The first rule of public diplomacy is to establish trust with your audience. Leaving aside the rules and procedures around an airline disaster, where victims need special handling, the basic goal of public information campaign is for government officials to disseminate information even when there is little to come by. The Malaysians needed to take hold of the situation and manage the flow of news in a 24/7 world where a cable operation like CNN might, as turned out to be the case, broadcast around the clock news about the event—dispatching reporters and cameras around the globe.
The second rule of public diplomacy is, if you don’t have an answer to a question, be candid and say, “We don’t know.” No information is better than bad information.
Lastly, be mindful of the power of the Bully Pulpit—a phrase coined by former U.S. President Theodore Roosevelt to reflect the influence of the White House messaging platform. Deploying the Prime Minister of Malaysia needed to be strategic. There was no reason to put Prime Minister Najib Razak in the position of informing families that their loved ones were gone forever absent any wreckage of the plane to prove it.
To compound the error, the Malaysian government used social media incorrectly. It sent a text message to the families that read: “Malaysia Airlines deeply regrets that we have to assume beyond any reasonable doubt that MH370 has been lost and that none of those on board survived. As you will hear in the next hour from Malaysia’s Prime Minster we must now accept all evidence suggests the plane went down in the Southern Indian Ocean.” Without a debris field, the message seemed hollow.
Now, with the help of Australia, there is a chance to get Malaysia’s public diplomacy back on course. Australian Prime Minister Tony Abbott just met with the Malaysian Prime Minister and one hopes they will improve the information flow about the ongoing search and investigation.
In the end, the answer is training. We need to train government officials on how to communicate before, during and after a crisis, and how to use public diplomacy effectively. In a world of citizen journalism, news, and global information, the alternative is chaos.
Finally, after too little attention, the concept of study abroad is making the news. New York Times columnist Nicholas Kristof champions the issue in a March 15 column announcing a winner for his 2014 contest to highlight neglected places in the world by sending a student overseas.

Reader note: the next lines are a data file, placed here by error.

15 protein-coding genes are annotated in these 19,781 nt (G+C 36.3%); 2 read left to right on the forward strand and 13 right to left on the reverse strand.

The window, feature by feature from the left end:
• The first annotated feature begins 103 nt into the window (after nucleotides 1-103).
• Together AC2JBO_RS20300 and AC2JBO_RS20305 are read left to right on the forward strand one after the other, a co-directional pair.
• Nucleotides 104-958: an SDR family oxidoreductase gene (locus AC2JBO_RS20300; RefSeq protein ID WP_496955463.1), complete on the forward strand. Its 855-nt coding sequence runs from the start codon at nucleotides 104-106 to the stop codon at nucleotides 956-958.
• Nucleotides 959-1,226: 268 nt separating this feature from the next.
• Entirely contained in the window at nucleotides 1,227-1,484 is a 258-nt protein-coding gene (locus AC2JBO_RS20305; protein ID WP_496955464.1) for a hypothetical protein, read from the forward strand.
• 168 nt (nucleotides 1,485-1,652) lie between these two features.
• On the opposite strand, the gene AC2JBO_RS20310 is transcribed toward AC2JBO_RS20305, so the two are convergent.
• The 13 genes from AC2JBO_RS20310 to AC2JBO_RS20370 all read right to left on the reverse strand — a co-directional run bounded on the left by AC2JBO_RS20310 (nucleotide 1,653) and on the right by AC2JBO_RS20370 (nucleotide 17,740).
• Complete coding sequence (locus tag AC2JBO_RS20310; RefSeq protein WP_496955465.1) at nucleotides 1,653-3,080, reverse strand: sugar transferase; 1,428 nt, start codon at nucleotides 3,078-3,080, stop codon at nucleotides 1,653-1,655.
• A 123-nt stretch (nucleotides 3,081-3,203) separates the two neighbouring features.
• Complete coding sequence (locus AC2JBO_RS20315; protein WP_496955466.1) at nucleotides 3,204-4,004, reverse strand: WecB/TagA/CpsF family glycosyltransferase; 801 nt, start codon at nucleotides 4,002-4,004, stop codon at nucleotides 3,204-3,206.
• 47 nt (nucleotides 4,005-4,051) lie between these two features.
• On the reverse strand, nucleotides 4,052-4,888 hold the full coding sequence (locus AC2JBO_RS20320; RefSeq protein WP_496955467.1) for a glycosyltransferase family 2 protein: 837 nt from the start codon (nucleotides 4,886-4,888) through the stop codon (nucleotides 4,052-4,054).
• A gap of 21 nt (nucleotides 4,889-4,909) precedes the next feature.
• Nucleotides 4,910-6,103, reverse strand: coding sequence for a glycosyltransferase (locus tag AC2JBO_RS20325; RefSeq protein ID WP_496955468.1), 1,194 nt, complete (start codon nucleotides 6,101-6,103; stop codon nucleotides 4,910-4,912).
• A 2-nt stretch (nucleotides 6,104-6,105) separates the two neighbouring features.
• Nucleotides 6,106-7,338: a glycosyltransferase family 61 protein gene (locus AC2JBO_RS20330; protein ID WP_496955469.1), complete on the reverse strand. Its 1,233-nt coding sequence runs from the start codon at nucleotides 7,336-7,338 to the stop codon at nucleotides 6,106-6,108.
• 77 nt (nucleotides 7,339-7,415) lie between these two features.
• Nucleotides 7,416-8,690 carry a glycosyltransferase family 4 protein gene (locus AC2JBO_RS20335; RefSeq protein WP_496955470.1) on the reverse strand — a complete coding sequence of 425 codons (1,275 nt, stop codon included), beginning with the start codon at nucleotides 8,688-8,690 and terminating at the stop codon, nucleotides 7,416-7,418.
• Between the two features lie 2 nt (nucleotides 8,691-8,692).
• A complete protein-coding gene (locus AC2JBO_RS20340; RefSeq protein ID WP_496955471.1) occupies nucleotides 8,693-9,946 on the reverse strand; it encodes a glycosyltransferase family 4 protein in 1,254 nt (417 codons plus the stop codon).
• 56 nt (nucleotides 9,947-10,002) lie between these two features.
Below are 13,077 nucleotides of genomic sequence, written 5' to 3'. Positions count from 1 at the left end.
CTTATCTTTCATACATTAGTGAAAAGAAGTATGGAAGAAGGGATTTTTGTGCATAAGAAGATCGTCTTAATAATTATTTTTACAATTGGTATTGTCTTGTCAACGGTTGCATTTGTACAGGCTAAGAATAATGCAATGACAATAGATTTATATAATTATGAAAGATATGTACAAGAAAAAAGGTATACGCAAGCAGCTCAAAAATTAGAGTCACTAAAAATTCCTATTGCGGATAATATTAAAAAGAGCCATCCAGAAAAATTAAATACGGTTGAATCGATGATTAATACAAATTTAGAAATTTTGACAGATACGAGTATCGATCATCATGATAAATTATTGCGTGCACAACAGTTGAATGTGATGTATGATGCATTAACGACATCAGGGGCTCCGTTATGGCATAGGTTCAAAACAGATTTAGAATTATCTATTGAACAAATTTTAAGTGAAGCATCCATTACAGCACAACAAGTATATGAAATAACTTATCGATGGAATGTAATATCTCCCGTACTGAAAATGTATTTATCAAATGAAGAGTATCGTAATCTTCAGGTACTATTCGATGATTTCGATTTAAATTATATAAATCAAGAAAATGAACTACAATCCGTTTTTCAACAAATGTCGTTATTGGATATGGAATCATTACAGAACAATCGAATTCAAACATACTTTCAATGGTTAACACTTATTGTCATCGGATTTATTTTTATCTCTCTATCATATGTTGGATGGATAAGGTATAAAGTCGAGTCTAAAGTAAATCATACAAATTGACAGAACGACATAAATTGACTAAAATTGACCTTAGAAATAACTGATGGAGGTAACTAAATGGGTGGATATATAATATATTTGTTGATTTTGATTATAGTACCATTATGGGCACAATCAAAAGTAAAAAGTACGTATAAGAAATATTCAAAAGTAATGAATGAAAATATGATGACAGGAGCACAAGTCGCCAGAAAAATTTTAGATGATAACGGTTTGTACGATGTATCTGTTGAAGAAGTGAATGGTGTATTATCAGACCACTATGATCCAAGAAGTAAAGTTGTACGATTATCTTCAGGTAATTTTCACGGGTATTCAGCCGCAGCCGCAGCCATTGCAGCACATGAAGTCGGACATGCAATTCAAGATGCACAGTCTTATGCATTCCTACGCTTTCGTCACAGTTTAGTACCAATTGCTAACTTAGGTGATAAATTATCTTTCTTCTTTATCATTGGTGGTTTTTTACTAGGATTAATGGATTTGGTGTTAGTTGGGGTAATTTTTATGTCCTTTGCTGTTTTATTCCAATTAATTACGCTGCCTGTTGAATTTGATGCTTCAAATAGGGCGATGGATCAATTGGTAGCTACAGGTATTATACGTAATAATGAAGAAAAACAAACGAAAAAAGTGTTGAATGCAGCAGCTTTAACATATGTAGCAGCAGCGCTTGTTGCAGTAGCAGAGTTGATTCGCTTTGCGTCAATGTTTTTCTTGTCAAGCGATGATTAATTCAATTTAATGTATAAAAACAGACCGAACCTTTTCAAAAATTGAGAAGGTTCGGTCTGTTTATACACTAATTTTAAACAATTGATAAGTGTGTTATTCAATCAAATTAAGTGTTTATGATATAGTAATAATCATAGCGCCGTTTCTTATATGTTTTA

Kristof’s article followed news by Tufts University that it will help defray the costs for students to take a gap year abroad. All this comes on top of the annual Open Doors report on international educational exchanges which finds that the number of American students studying abroad for academic credit has increased 3% and that the number of international students in the U.S. is up 7% over the last recorded year. Together with yet unpublished data by SIT Study Abroad of World Learning, the case is strong for sending American youth on educational programs overseas.
Study abroad (and student exchanges writ large) are a critical tool in the backpack of young people if they want to be economically competitive, culturally enriched, and good global citizens and leaders. Data compiled by Marianne McGarrity, a graduate student researcher at SIT Study Abroad and Graduate Institute, shows that participants of study abroad programs often make life-long commitments to education, healthcare, and globally conscious efforts that solve problems. Alumni with international experience find positive use for foreign languages and overseas experiences in their careers.
In short, study abroad is life-changing in the best of ways. I did it in 1980 and credit that time overseas as a build block for a life in media, academia, and public service.
Good public diplomacy includes people-to-people engagement and the ideal scenario is to have more youth coming to America and going overseas. That is a global vision we should all subscribe to.
“Hello Schmuel,” I used to say to Sam Lewis, which made him laugh. The former U.S. Ambassador to Israel (1977) was not Jewish, but he remained a lifelong friend of Israel and of Jews and a friend of Palestinians—the ultimate public diplomat. He was a peacemaker—a man who bridged cultures, religions, histories and believed deeply in the power of negotiations to end stalemates and deadlocks. He devoted his life to the Middle East and resolution of the Israeli-Palestinian conflict and he understood the power of people to move policies.